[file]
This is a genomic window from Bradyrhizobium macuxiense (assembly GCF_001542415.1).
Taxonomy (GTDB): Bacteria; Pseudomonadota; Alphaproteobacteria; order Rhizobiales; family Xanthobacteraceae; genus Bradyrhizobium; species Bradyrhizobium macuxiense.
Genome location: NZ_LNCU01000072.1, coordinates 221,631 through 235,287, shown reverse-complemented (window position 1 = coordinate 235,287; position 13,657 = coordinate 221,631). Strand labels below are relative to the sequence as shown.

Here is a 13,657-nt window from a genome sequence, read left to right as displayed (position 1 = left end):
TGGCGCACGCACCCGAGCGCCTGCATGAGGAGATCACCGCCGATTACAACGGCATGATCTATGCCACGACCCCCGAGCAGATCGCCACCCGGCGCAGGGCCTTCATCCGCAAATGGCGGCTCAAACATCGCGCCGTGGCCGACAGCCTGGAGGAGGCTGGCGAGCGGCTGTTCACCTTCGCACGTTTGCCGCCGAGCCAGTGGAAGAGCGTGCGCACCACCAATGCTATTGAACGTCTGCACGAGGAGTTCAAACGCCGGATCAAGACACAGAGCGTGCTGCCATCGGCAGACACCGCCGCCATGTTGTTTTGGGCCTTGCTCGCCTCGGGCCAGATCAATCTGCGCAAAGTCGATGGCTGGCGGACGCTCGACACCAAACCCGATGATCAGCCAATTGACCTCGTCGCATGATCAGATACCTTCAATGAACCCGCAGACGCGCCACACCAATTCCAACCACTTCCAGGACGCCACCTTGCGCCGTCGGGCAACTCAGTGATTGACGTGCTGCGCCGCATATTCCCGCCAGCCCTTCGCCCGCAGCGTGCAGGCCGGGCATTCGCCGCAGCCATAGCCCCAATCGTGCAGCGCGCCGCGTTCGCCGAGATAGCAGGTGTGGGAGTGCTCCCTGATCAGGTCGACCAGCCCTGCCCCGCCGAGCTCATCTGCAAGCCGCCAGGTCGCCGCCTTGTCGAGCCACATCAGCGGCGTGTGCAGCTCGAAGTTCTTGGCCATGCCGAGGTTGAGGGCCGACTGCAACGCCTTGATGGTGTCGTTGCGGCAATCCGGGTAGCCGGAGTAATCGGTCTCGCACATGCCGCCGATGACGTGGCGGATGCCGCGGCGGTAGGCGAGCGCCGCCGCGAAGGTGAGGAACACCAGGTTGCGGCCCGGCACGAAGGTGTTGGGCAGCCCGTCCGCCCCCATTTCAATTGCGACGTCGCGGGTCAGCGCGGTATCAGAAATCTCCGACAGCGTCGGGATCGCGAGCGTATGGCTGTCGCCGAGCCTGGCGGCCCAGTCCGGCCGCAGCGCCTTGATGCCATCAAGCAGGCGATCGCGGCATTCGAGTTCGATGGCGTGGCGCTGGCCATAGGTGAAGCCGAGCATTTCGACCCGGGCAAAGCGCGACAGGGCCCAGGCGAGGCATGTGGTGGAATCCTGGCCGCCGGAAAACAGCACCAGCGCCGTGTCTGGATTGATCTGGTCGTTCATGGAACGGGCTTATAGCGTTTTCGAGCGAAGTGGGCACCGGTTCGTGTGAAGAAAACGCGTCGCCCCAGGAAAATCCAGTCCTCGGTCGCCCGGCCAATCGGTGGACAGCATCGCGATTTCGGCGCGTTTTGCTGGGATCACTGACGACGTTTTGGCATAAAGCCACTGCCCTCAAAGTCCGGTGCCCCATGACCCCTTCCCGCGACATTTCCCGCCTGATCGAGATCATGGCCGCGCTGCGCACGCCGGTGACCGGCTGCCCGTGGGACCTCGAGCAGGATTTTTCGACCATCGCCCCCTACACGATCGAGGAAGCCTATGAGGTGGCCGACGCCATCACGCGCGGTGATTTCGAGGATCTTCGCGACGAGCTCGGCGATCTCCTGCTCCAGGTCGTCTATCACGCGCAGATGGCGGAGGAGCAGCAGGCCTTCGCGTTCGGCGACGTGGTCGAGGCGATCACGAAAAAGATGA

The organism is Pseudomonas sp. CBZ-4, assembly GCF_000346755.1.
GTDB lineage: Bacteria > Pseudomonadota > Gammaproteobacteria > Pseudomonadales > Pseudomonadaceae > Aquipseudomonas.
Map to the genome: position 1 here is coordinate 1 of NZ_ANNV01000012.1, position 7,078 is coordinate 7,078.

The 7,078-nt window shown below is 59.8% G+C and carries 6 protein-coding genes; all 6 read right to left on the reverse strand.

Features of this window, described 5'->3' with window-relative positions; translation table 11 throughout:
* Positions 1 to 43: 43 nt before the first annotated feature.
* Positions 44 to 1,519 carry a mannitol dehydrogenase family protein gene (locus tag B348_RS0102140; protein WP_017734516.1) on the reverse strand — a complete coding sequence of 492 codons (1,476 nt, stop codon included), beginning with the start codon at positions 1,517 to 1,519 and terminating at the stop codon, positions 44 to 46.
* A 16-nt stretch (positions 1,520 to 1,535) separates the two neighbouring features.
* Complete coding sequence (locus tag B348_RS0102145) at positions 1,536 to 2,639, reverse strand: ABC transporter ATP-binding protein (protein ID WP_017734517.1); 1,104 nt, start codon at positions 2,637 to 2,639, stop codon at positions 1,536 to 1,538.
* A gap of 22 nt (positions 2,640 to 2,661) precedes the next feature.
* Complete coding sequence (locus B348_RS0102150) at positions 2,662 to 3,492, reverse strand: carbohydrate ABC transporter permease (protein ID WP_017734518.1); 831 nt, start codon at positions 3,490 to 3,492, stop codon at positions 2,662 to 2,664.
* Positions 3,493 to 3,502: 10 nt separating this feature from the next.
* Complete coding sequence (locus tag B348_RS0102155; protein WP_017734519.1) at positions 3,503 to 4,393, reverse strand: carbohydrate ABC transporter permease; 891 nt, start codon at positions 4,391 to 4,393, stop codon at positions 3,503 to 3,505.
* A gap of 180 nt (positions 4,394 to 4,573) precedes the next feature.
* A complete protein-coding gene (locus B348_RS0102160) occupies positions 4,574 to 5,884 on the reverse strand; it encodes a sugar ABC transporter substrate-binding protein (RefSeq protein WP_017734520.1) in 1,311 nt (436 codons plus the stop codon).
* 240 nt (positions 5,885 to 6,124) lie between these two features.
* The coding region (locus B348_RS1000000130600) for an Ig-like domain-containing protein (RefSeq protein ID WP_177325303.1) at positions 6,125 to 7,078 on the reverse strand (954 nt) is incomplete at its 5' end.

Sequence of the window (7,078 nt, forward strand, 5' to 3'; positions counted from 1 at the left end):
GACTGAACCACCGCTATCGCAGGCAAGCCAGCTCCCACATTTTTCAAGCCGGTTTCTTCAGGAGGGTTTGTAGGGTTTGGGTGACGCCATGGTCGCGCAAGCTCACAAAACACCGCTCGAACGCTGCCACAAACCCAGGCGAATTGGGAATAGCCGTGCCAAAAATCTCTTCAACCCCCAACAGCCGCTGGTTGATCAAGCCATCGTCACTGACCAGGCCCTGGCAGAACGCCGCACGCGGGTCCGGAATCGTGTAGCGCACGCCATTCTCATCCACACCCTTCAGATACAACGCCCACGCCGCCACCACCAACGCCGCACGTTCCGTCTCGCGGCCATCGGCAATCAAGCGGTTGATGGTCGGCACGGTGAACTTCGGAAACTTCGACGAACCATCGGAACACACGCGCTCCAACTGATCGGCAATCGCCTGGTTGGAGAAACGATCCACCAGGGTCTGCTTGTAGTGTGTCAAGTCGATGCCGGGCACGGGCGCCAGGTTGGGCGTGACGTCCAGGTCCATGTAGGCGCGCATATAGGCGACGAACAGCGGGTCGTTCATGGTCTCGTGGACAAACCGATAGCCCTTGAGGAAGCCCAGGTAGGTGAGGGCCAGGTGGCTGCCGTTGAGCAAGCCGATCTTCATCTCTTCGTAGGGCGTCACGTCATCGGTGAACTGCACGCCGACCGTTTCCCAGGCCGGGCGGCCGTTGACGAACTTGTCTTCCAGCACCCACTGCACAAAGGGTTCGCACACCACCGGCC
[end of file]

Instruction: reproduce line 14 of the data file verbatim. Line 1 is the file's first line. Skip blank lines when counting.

* Complete coding sequence (locus tag B348_RS0102145) at positions 1,536 to 2,639, reverse strand: ABC transporter ATP-binding protein (protein ID WP_017734517.1); 1,104 nt, start codon at positions 2,637 to 2,639, stop codon at positions 1,536 to 1,538.